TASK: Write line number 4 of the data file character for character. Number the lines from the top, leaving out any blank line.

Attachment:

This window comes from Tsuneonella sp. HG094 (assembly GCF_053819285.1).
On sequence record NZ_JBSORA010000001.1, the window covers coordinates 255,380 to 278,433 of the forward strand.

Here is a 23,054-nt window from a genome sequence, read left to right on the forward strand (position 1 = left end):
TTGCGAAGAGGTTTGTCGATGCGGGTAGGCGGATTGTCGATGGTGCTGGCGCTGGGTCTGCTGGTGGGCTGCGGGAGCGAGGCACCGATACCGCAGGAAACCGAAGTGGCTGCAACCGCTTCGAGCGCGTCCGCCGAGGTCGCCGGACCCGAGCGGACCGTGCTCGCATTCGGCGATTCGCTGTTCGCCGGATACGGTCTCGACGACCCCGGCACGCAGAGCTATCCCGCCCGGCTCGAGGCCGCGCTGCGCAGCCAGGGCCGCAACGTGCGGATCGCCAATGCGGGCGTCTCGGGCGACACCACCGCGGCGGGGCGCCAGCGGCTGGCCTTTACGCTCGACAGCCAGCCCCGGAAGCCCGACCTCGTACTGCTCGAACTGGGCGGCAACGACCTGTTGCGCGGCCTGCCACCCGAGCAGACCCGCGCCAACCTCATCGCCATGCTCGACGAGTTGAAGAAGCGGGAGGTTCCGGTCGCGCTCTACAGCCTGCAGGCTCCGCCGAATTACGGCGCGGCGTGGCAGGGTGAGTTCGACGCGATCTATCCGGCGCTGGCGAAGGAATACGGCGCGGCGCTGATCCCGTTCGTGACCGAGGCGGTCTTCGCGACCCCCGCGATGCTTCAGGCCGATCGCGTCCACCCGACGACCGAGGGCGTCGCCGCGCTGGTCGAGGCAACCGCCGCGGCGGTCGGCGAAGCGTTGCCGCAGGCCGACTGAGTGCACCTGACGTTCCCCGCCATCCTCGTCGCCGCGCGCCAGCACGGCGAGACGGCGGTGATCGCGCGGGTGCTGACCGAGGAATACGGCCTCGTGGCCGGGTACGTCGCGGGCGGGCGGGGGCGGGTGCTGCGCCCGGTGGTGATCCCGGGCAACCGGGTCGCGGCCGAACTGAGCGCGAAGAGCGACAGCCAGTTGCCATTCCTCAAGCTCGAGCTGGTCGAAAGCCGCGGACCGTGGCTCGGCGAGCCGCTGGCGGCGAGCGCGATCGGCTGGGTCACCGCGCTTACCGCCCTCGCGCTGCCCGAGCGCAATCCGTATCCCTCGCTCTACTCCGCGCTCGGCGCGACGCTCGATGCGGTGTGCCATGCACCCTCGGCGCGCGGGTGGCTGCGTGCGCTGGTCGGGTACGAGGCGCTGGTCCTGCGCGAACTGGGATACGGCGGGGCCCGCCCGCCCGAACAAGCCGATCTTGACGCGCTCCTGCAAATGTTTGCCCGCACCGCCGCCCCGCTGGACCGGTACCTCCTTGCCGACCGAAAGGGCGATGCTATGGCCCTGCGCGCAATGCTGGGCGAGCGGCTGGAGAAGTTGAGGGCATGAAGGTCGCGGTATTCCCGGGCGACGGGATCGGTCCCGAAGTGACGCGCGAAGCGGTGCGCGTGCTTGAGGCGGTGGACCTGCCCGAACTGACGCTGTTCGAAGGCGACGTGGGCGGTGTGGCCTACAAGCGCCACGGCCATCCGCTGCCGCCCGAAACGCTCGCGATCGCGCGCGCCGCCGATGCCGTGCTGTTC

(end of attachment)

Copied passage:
TTGCGAAGAGGTTTGTCGATGCGGGTAGGCGGATTGTCGATGGTGCTGGCGCTGGGTCTGCTGGTGGGCTGCGGGAGCGAGGCACCGATACCGCAGGAAACCGAAGTGGCTGCAACCGCTTCGAGCGCGTCCGCCGAGGTCGCCGGACCCGAGCGGACCGTGCTCGCATTCGGCGATTCGCTGTTCGCCGGATACGGTCTCGACGACCCCGGCACGCAGAGCTATCCCGCCCGGCTCGAGGCCGCGCTGCGCAGCCAGGGCCGCAACGTGCGGATCGCCAATGCGGGCGTCTCGGGCGACACCACCGCGGCGGGGCGCCAGCGGCTGGCCTTTACGCTCGACAGCCAGCCCCGGAAGCCCGACCTCGTACTGCTCGAACTGGGCGGCAACGACCTGTTGCGCGGCCTGCCACCCGAGCAGACCCGCGCCAACCTCATCGCCATGCTCGACGAGTTGAAGAAGCGGGAGGTTCCGGTCGCGCTCTACAGCCTGCAGGCTCCGCCGAATTACGGCGCGGCGTGGCAGGGTGAGTTCGACGCGATCTATCCGGCGCTGGCGAAGGAATACGGCGCGGCGCTGATCCCGTTCGTGACCGAGGCGGTCTTCGCGACCCCCGCGATGCTTCAGGCCGATCGCGTCCACCCGACGACCGAGGGCGTCGCCGCGCTGGTCGAGGCAACCGCCGCGGCGGTCGGCGAAGCGTTGCCGCAGGCCGACTGAGTGCACCTGACGTTCCCCGCCATCCTCGTCGCCGCGCGCCAGCACGGCGAGACGGCGGTGATCGCGCGGGTGCTGACCGAGGAATACGGCCTCGTGGCCGGGTACGTCGCGGGCGGGCGGGGGCGGGTGCTGCGCCCGGTGGTGATCCCGGGCAACCGGGTCGCGGCCGAACTGAGCGCGAAGAGCGACAGCCAGTTGCCATTCCTCAAGCTCGAGCTGGTCGAAAGCCGCGGACCGTGGCTCGGCGAGCCGCTGGCGGCGAGCGCGATCGGCTGGGTCACCGCGCTTACCGCCCTCGCGCTGCCCGAGCGCAATCCGTATCCCTCGCTCTACTCCGCGCTCGGCGCGACGCTCGATGCGGTGTGCCATGCACCCTCGGCGCGCGGGTGGCTGCGTGCGCTGGTCGGGTACGAGGCGCTGGTCCTGCGCGAACTGGGATACGGCGGGGCCCGCCCGCCCGAACAAGCCGATCTTGACGCGCTCCTGCAAATGTTTGCCCGCACCGCCGCCCCGCTGGACCGGTACCTCCTTGCCGACCGAAAGGGCGATGCTATGGCCCTGCGCGCAATGCTGGGCGAGCGGCTGGAGAAGTTGAGGGCATGAAGGTCGCGGTATTCCCGGGCGACGGGATCGGTCCCGAAGTGACGCGCGAAGCGGTGCGCGTGCTTGAGGCGGTGGACCTGCCCGAACTGACGCTGTTCGAAGGCGACGTGGGCGGTGTGGCCTACAAGCGCCACGGCCATCCGCTGCCGCCCGAAACGCTCGCGATCGCGCGCGCCGCCGATGCCGTGCTGTTC